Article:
At Tractor Supply, new chief tells similar story
For the past several years, whenever Tractor Supply’s CEO Jim Wright spoke about his company’s earnings, he usually described a strong performance in a challenging environment — a 1,000-plus-store little engine that could.
Last month, his replacement, Greg Sandfort, picked up where Wright left off, pointing to a 10.8% fourth-quarter sales increase and a 24% increase in net income. In his first earnings call as CEO, Sandfort ran analysts through the Brentwood, Tenn.-based retailer’s challenges and opportunities.
The conservative customer:
"We have seen very little change from recent quarters regarding our customers’ purchasing behaviors. Our consumers are spending conservatively, and they are seeking out compelling values. Purchases are being driven by necessity and are taking place much closer to need."
The newness factor:
"In the first part of the year, we make most of our hard planogram changes. And we touch between 30% and 40% of the store. The second piece is what we do in the center corridor and on the outside of the store. Our team has done a wonderful job of bringing probably 50% to 60% of new product into those spaces year after year. You’ll see that again this year as you walk into our stores."
"We are now in year two of our price optimization [initiative]. We don’t just turn this system on and let it run. We test against control stores to make sure that we’re getting the right results. As I see this developing, it’s a much longer-term journey than I think I initially anticipated."
On smaller-format stores:
"We’re really pleased with the performance, and the thing about these small stores is, it’s really not a different concept. What we’ve done is modify some of the depth and breadth of assortment to match the market. The typical customer thinks this is the same Tractor Supply. It just is a smaller box."
On managing clearance:
"When we see products not selling to the degree that we’d like, we’ll take those first initial markdowns understanding that the 20% markdown gets me 80 cents on the dollar today, versus if I wait until January or February, I get 20 cents on the dollar when I’m at 80% off. So we’re fairly aggressive on moving through inventory when we see issues.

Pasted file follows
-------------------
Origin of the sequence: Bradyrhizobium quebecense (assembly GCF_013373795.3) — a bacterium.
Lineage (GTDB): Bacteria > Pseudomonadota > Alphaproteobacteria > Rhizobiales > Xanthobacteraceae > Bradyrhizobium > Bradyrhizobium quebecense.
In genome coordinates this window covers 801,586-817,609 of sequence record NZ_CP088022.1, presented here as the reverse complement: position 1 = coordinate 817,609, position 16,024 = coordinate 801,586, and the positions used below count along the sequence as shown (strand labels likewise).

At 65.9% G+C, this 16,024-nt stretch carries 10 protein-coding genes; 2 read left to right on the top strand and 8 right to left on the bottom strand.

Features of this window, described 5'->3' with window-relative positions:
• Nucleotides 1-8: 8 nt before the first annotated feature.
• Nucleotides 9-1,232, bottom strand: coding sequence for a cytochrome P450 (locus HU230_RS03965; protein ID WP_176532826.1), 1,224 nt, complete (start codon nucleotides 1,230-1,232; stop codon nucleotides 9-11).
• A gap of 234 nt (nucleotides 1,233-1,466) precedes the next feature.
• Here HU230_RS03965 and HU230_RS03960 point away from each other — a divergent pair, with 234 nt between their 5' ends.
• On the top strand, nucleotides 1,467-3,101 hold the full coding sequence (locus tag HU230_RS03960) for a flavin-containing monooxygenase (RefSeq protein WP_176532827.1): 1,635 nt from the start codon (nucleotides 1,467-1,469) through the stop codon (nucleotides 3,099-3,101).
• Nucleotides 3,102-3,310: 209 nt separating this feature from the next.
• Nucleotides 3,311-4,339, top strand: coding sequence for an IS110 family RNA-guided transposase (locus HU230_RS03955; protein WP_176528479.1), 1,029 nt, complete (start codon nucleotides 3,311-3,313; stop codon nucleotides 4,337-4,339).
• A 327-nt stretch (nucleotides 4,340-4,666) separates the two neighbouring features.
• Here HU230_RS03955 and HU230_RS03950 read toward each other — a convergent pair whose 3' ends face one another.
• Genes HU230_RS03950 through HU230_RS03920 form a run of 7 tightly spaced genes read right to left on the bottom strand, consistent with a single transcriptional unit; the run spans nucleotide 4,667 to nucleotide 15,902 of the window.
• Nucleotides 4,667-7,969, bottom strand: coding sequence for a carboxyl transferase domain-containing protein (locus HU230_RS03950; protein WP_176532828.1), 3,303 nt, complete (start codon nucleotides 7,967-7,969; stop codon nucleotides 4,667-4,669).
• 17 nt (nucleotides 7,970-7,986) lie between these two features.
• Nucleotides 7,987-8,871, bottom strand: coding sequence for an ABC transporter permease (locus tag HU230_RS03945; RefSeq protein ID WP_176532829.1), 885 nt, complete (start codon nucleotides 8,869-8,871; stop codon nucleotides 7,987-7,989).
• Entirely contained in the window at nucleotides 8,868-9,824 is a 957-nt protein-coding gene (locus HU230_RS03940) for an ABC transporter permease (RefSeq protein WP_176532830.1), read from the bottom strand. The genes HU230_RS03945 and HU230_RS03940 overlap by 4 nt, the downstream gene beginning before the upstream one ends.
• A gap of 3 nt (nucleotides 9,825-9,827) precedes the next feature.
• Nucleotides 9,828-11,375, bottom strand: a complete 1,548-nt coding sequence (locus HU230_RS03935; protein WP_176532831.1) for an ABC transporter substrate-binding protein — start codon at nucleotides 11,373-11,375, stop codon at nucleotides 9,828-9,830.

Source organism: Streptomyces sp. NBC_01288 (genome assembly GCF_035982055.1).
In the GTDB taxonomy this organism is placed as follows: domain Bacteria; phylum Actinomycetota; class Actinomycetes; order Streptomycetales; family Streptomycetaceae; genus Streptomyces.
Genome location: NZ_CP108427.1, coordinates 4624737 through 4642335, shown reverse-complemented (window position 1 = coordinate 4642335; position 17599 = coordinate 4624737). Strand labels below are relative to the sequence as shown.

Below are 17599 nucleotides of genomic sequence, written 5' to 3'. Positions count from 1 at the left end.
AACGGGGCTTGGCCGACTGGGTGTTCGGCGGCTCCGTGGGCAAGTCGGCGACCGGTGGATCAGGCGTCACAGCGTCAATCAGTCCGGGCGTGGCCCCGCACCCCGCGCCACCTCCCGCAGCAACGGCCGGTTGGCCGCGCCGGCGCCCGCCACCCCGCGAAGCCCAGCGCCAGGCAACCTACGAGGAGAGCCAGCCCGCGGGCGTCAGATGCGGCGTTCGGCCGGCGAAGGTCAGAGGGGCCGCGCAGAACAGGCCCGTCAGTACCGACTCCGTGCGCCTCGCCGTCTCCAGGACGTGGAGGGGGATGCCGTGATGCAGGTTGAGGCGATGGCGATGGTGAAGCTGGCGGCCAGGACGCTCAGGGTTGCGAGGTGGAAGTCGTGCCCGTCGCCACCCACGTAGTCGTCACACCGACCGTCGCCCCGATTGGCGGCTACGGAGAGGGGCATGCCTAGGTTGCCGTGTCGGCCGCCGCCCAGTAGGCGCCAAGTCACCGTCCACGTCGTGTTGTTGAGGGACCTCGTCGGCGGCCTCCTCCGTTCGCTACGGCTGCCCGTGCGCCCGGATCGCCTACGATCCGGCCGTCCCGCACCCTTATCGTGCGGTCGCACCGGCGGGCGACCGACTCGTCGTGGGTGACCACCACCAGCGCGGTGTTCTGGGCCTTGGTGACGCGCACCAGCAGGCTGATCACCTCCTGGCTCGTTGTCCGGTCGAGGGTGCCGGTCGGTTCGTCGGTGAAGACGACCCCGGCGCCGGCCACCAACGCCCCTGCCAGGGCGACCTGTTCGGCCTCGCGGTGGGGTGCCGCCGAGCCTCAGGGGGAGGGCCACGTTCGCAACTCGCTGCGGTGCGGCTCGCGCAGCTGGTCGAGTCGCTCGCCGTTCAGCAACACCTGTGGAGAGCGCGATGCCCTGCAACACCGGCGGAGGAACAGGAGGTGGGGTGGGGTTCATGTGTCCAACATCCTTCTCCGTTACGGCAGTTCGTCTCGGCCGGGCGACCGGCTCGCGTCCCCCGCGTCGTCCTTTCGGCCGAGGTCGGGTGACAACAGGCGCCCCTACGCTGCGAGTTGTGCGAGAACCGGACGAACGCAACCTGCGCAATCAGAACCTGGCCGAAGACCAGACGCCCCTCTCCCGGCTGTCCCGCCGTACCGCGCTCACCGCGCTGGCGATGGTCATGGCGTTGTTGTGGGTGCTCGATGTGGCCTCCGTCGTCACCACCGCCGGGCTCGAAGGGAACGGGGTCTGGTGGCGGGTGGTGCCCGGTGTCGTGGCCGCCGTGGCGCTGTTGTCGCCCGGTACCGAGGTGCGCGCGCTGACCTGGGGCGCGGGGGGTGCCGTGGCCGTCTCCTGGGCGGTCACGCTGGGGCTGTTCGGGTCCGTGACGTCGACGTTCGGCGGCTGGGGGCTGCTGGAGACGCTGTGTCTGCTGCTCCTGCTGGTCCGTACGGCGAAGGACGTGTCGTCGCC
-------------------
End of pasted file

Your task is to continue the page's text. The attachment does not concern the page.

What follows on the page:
On the hot product of generators:
"I think what we’re going to see in the Northeast is individuals wanting to put what I’ll call standby generators in their homes. Not the portables, but standbys. This is the second year now that they’ve been without power."
New California tax irks lumberyards, retailers
Lumberyards and retailers say they’re getting stiffed by the state of California and its new tax on lumber.
Here’s the background. Since Jan. 1, California retailers have been required to collect a 1% assessment on sales of certain lumber products. However, so-called "secondary" wood products, in which additional labor has added significant value — such as furniture, windows and doors — are exempt.
To collect the tax, which was signed into law last fall, stores have worked quickly to reprogram their registers to calculate the higher rate on these sales. Adding to retailers’ angst, the law requires that this 1% assessment be shown separately on the invoice, separate from state or local sales taxes.
California’s Board of Equalization is allowing lumber-product retailers to keep $250 in sales tax per location to reimburse them for startup costs, but some say that is not enough. The West Coast Lumber and Building Material Association (WCLBMA), which represents independent retailers, has asked the board to provide up to $4,500 per location in reimbursement the first year and $1,500 annually thereafter to handle updates and product changes.